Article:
Carroll’s CSR pyramid is a framework that explains how organisations can take social responsibility, it highlights the four important types of responsibility of organisations.
This is one of the most well-used models used to describe and explain CSR(Carroll, 1991, in Tench and Yeomans, 2017, p.84).
According to Carroll, businesses have four types of responsibility: economic, legal, ethical and philanthropic. Tench (2017) explains that the model can be used in conjunction with the stakeholder responsibility matrix to set out how organisations can meet their responsibilities.
Here’s an example matrix for a clothing manufacturer, using the customers as the chosen stakeholder group (Developed by Tench, 2017, p.85).
Economic: Financially well-managed company, Clear financial reporting.
Legal: Conform to consumer health and safety product guidelines (e.g. quality controls and standards for fire safety of garments, etc.) . Use Correct labelling. National and transnational product labelling eg European standards.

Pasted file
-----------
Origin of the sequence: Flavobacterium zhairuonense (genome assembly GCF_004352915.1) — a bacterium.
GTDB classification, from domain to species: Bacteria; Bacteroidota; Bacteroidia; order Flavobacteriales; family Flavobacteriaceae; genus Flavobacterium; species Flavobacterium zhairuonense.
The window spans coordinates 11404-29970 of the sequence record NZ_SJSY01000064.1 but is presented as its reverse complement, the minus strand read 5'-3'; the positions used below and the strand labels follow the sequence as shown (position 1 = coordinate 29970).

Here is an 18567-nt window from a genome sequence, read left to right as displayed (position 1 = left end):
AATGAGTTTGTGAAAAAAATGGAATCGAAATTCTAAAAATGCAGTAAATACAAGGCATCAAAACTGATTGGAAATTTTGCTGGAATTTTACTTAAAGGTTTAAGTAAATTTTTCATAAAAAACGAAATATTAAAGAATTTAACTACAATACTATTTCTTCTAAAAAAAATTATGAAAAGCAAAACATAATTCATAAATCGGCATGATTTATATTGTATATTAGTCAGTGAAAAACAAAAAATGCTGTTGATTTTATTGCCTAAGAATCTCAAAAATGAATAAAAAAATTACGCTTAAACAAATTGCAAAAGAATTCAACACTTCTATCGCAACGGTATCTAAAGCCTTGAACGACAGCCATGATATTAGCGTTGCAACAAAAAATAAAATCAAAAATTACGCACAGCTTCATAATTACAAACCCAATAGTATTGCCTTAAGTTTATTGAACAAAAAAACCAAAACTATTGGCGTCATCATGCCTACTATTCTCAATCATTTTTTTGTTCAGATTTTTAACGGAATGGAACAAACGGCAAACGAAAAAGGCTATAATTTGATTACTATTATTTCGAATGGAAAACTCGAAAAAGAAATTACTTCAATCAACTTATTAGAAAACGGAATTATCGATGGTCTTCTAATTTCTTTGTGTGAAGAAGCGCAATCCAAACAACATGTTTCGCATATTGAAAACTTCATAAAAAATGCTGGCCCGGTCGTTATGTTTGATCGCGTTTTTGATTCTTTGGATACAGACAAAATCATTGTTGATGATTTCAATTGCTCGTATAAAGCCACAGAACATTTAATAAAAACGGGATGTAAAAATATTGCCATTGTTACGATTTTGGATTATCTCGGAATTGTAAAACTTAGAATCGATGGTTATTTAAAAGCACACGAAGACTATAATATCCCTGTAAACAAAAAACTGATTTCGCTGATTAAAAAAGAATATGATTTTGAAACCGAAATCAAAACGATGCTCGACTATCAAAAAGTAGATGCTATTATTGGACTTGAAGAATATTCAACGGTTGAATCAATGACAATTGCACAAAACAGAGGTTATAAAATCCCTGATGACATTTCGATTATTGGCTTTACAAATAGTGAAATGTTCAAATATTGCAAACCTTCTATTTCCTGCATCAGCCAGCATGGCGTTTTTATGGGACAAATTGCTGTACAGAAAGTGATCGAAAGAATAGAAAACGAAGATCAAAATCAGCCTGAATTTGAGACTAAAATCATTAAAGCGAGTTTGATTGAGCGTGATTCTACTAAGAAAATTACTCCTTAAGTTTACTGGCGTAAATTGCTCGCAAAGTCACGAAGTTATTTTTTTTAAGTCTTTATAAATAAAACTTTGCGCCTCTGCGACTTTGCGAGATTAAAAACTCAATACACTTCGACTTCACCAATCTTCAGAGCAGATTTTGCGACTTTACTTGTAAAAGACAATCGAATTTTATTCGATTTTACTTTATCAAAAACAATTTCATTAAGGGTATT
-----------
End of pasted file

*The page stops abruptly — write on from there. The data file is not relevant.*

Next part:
Ethical: Fairly priced products. Highest quality. Products are designed for and fit for purpose (eg workwear). Provide best products with the highest standards of care for employers and suppliers. Transparent sourcing of materials (no use of child labour or low-paid employees). Do not abuse suppliers or workers.
Philanthropic: Give waste products to needy organisations. Give unsold products to customers’ preferred charities or homeless groups. Support other employee or customer initiatives.
BATheories.com is managed by a group of educators from Mumbai. We also manage the website StudyMumbai.com. Our panel includes experienced professionals and lecturers with a background in management. BATheories is where we talk about the various business theories and models for BA (Business Administration) students.